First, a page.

For Artisan, the laser cutting business grew over the years with the addition of automated storage and retrieval towers and modern equipment. In the late 2000s, metal fabricators across the U.S. were cutting armor plate for U.S. military vehicles and Artisan was invited to contribute to the cause after a local fabricator went out of business. The armored vehicle manufacturer looked to Artisan to step in and fill the gap. It absorbed the closed fabricator’s business, several employees and 65,000-square-foot facility.

“We were pumping armor for a couple of years,” Berkes says. “We were only able to do that because the customer had confidence and we had capacity and financial wherewithal to secure the materials and deliver the products.” In 2008 through 2010, Artisan posted record revenues. During that time, Artisan had a chance to perfect the process of cutting thick materials. Today, a majority of the metal thicknesses processed at the Streetsboro facility are 0.25-inch to 1-inch thick.

The defense business posed a potential risk, however, because it represented 85 percent of Artisan’s business. Berkes didn’t want to be too closely linked with one company or industrial segment because any downturn could be damaging. So Artisan diversified their customer base to counterbalance the defense work. Today, defense represents only 5 percent of the fabricator’s overall business.

Around that time, a longtime customer wanted Artisan to become a more valuable contributor to its supply chain. The catch was that Artisan would have to do so from Florida, near the customer’s headquarters. So, the metal fabricator opened a Florida facility. It is now the largest sheet metal supplier to the customer, delivering finished metal cabinets daily. With that relationship established, Berkes says the 35,000-square-foot shop is working to diversify its customer base.

Entering new industry segments, adding technology and a new facility, and evolving from a parts supplier to a component builder all put stress on an organization. Artisan was no different.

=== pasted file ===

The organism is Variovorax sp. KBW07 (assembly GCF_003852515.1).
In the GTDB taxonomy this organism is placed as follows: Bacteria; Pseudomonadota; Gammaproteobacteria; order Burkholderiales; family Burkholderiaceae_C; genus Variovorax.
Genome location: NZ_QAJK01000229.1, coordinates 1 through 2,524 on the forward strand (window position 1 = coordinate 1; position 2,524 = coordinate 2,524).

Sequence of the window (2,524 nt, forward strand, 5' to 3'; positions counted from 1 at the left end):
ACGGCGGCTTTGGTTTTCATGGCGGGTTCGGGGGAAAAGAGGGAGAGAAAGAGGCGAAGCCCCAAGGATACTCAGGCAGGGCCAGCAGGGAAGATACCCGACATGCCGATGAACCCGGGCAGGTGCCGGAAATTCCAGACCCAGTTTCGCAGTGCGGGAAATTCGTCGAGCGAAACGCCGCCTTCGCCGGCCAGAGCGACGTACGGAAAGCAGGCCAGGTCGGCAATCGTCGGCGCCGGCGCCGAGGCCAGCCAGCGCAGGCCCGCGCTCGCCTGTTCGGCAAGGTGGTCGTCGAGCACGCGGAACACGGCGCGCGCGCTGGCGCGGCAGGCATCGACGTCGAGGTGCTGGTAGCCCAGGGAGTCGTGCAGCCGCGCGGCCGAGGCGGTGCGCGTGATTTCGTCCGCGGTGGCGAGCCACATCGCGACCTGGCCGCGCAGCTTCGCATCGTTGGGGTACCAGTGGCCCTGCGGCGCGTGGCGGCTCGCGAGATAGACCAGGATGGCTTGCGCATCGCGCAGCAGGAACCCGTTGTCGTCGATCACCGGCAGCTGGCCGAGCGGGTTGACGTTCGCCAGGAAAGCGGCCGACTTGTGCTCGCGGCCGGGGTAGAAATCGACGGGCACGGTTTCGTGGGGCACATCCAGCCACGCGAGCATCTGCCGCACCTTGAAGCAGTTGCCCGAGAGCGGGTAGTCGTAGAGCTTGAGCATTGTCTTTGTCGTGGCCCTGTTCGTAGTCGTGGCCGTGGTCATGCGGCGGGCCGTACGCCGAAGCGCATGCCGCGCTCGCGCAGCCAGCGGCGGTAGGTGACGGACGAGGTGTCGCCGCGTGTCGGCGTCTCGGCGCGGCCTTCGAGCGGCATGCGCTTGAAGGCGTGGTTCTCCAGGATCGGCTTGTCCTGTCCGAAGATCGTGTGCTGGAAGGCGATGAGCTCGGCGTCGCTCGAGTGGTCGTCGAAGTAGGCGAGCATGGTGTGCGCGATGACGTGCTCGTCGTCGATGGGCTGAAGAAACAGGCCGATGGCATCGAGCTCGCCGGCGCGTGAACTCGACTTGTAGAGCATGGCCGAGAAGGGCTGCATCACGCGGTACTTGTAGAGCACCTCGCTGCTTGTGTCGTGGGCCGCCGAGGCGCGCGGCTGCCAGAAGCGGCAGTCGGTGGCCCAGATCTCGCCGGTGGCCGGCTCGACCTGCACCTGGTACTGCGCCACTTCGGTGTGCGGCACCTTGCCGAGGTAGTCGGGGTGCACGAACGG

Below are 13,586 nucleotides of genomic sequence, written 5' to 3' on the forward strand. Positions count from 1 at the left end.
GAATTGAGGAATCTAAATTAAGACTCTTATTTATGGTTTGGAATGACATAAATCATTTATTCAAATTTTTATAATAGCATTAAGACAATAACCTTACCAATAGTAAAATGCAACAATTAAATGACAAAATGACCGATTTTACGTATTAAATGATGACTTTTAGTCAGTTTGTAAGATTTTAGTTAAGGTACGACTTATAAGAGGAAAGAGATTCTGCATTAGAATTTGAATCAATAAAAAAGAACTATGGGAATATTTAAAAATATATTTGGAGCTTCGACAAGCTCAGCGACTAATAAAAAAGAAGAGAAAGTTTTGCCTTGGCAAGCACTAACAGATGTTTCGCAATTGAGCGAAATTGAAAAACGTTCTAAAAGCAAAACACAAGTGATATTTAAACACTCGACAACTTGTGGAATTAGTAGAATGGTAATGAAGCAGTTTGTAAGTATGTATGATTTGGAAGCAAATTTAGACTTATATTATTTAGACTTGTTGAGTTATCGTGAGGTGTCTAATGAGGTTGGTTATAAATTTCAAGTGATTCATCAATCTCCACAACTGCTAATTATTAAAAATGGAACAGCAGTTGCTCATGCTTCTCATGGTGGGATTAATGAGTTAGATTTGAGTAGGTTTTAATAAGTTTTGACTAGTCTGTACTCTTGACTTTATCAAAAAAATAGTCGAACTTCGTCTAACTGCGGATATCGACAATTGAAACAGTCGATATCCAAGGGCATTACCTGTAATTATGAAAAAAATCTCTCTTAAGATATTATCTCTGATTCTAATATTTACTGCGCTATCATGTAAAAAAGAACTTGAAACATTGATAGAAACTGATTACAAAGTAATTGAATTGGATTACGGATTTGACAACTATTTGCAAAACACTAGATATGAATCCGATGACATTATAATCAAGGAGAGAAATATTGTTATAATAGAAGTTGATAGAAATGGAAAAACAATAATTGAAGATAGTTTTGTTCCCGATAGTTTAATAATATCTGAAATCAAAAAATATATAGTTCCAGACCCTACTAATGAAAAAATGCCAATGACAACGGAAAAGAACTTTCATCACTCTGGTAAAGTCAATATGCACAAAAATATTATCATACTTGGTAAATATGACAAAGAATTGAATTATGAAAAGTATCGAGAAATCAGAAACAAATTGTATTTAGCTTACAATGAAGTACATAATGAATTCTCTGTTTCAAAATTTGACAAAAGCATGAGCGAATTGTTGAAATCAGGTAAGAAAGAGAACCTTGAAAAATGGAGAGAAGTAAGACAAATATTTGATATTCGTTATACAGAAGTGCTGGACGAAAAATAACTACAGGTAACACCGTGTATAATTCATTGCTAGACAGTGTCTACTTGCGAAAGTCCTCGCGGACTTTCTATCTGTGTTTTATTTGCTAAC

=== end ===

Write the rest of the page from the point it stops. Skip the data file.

As the metal fabricator grew over the years, the pace and variability of manufacturing increased. “Drop-in” is no longer a term used to describe an order that disrupts the production schedule; it’s the nature of business. Customers don’t want to carry inventory, so they expect Artisan to supply parts at a moment’s notice.

“We’re successful because of our transaction speed,” says Berkes. “Once, a customer showed up in a full-sized van filled with raw material and said he needed 50 widgets by the next day. We said ok. Now everyone wants that level of service.”

To take care of these unscheduled jobs, Artisan reserves “ghost hours” for equipment. This open capacity gives Artisan the chance to accept “hot” work that otherwise wouldn’t be accommodated and customers can change or add production requests.

Berkes is confident that Artisan’s technology allows the company to compete with other shops. With offline programming, it can turn drawings into parts in a matter of minutes—even with production in full swing.
It has equipment that runs much more efficiently; for example, the eX laser cutting machines have faster cutting heads and can change gases 60 percent faster than older generation machines.

Artisan is constantly evolving and customers want the shop to grow with them, which is perhaps the greatest sign of faith in a supply chain partner. Customers don’t want to have multiple vendors. They want completed components delivered to them. So in two years, Artisan will have a powder coating line installed to deliver finished metal parts to customers.

Artisan is also exploring options for an enterprise resource planning software upgrade that will give it the ability to support the volume increases and quality expectations that come with growing the business. “The challenge is to never be complacent. We need to continue growing if we want to be in a similar position in 15 years,” Berkes says.

Twenty years ago, a company was formed to produce a cargo restraining belt that could eliminate waste associated with traditional approaches to shipping parts. In 2013 Artisan is still focused on eliminating waste and it’s more than willing to listen to its customers for ideas. After all, those relationships are responsible for the company’s success.